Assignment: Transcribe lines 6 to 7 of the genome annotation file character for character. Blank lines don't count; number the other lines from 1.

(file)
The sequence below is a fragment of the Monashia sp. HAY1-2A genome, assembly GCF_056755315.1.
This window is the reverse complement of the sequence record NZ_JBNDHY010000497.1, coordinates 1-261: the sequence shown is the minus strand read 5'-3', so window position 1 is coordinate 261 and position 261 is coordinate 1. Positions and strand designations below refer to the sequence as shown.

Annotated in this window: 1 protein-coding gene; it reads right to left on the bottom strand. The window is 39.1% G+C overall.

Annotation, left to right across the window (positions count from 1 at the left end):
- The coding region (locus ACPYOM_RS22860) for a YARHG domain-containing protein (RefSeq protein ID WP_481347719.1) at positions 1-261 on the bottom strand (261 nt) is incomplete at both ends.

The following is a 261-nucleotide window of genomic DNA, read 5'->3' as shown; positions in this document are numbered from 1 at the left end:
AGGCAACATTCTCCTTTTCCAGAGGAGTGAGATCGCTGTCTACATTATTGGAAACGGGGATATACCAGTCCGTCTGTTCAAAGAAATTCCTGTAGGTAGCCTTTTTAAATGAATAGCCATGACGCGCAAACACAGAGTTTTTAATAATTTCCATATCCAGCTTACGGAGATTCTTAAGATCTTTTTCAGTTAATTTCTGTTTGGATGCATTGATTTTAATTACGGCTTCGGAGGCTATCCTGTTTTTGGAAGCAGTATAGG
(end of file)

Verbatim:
The following is a 261-nucleotide window of genomic DNA, read 5'->3' as shown; positions in this document are numbered from 1 at the left end:
AGGCAACATTCTCCTTTTCCAGAGGAGTGAGATCGCTGTCTACATTATTGGAAACGGGGATATACCAGTCCGTCTGTTCAAAGAAATTCCTGTAGGTAGCCTTTTTAAATGAATAGCCATGACGCGCAAACACAGAGTTTTTAATAATTTCCATATCCAGCTTACGGAGATTCTTAAGATCTTTTTCAGTTAATTTCTGTTTGGATGCATTGATTTTAATTACGGCTTCGGAGGCTATCCTGTTTTTGGAAGCAGTATAGG